Green groups charged that Kathy Hochul is punting the issue until after the primary.
Experts say the state needs to spend at least $1 billion a year to cut pollution from buildings. Legislators are trying to get the governor closer to that figure.
Striking employees of United Metro Energy say management replaced them with workers who weren’t certified to operate the Brooklyn oil terminal, increasing the risk of an oil spill.
The power industry is pushing a pair of little-noticed proposals that could shift the course of the state’s climate action.
ConEd customers have seen their electricity bills double or even triple over the past month, and the company just reported over a billion dollars in annual income. Activists say a publicly-owned utility would deliver more affordable power.
The law leaves key decisions to an agency with a history of dragging its feet on implementing water quality legislation.
The $216 billion budget would ban gas in new construction, but otherwise offers few dramatic moves on climate.
New York is building renewables - but it doesn’t have a plan to shut down the plants they’re supposed to replace.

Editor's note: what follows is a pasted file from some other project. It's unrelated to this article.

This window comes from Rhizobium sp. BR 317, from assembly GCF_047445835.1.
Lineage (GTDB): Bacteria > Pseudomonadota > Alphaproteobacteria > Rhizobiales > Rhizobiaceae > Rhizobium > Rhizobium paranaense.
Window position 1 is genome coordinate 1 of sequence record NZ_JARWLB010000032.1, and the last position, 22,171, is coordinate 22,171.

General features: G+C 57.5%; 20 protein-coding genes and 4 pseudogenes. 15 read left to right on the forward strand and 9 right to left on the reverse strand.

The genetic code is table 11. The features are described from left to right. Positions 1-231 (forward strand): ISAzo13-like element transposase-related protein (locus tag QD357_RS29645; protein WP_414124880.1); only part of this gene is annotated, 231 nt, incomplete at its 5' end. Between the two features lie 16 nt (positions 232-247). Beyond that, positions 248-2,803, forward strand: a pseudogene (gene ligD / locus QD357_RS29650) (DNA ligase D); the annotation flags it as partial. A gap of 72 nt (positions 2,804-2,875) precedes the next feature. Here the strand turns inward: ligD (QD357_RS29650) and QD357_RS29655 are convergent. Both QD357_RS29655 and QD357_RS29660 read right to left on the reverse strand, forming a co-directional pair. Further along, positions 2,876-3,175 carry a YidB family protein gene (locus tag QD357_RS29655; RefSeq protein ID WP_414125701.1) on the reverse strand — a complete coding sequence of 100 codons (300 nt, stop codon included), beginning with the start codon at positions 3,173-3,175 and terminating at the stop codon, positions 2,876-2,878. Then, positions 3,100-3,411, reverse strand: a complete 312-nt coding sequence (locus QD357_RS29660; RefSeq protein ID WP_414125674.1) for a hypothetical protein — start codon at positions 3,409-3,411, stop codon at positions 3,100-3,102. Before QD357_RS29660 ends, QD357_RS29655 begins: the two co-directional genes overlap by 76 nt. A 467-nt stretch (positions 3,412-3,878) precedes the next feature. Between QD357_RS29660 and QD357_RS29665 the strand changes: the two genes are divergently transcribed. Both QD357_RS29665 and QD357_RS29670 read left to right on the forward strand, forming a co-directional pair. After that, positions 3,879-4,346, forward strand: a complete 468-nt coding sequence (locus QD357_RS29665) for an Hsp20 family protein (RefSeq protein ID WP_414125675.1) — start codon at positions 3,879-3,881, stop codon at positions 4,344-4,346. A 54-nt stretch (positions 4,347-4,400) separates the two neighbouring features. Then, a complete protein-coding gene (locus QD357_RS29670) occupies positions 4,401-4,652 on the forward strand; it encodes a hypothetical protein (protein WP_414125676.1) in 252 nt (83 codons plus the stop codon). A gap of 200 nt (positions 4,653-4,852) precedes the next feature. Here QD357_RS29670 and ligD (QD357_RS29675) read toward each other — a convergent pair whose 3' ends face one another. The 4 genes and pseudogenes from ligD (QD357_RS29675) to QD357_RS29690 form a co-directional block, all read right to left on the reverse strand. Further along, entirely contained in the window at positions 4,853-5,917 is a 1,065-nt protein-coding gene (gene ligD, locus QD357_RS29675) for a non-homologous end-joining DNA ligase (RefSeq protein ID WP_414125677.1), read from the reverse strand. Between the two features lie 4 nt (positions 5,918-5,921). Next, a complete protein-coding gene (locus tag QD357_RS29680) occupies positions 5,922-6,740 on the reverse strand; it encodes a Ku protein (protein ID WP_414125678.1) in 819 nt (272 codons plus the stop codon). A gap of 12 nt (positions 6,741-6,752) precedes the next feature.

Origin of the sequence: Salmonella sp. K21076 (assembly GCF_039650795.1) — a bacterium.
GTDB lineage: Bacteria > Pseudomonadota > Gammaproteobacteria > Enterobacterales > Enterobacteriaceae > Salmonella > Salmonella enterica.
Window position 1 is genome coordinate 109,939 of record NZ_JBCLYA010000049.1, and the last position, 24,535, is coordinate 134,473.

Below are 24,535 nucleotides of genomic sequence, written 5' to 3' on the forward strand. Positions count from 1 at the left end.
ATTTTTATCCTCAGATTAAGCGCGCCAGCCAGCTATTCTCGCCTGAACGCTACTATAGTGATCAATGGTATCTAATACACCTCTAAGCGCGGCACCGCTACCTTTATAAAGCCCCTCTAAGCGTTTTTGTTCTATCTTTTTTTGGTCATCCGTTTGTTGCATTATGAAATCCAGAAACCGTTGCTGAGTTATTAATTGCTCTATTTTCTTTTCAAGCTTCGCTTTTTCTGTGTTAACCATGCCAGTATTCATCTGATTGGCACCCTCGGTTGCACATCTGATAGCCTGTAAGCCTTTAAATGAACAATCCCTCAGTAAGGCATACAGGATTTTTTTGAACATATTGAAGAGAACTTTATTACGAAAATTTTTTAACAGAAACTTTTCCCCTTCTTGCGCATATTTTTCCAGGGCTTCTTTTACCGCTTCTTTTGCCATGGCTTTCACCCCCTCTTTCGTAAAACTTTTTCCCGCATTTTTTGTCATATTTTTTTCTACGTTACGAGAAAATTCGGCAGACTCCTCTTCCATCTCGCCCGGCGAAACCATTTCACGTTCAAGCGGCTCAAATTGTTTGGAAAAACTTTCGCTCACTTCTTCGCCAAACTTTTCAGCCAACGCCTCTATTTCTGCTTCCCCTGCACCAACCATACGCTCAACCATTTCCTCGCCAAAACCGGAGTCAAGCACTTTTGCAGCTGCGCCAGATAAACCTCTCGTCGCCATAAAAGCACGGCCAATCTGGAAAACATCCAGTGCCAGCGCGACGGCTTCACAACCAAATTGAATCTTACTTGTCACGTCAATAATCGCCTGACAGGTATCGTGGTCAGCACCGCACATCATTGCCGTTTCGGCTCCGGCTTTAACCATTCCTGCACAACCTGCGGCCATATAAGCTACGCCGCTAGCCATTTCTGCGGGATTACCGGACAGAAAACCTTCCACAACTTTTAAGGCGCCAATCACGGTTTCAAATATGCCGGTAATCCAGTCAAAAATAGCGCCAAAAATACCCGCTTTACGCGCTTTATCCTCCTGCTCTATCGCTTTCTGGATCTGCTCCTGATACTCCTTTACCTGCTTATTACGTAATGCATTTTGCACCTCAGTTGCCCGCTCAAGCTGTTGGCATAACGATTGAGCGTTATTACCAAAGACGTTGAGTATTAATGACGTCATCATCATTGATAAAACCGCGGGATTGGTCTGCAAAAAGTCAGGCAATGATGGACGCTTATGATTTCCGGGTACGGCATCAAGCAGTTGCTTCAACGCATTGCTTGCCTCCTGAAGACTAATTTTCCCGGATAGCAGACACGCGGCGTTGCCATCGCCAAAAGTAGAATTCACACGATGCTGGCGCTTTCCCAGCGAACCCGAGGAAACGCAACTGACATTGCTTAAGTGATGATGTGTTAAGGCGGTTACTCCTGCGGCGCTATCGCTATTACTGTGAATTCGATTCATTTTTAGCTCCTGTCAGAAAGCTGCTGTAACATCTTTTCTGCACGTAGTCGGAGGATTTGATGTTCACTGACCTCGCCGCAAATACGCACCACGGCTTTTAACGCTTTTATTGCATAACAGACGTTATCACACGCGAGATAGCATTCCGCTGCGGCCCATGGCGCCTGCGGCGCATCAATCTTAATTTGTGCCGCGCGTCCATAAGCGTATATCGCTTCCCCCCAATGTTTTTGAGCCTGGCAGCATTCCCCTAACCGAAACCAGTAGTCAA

The state spends $1.6 billion a year subsidizing oil and gas. Lawmakers are trying to eliminate about one-fifth of that spending.
New York was counting on federal money to help pay for its transition to clean energy, which will cost the state an estimated $15 billion each year.
A recent report renewed a decades-long debate over a regulatory requirement that cell towers in Adirondack Park be “substantially invisible.”
Hochul argues the office would be redundant, because the state already protects utility consumers.
A proposed gas ban has pitted ConEd against big oil, real estate lobbyists, and other investor-owned utilities.
The fight heated up at a hearing Wednesday, with debate centered on when, not if, a gas ban should go into effect.
With $750 million from the federal government, Albany asked New Yorkers in 2013 to decide how to protect their communities from future storms. Planning participants say their projects have stalled.
The moratorium expires in December. But New York hasn’t distributed a single dollar of the $70 million of federal water assistance.
If concrete production were a country, it would be the world’s third largest carbon emitter. New York legislators want to clean it up.
New York is seen as a model - but it also shows the challenges of green public-private partnerships
And that’s still vastly short of what’s needed.
Farms in New York have used a form of legal arbitrage to shield their manure management practices from scrutiny.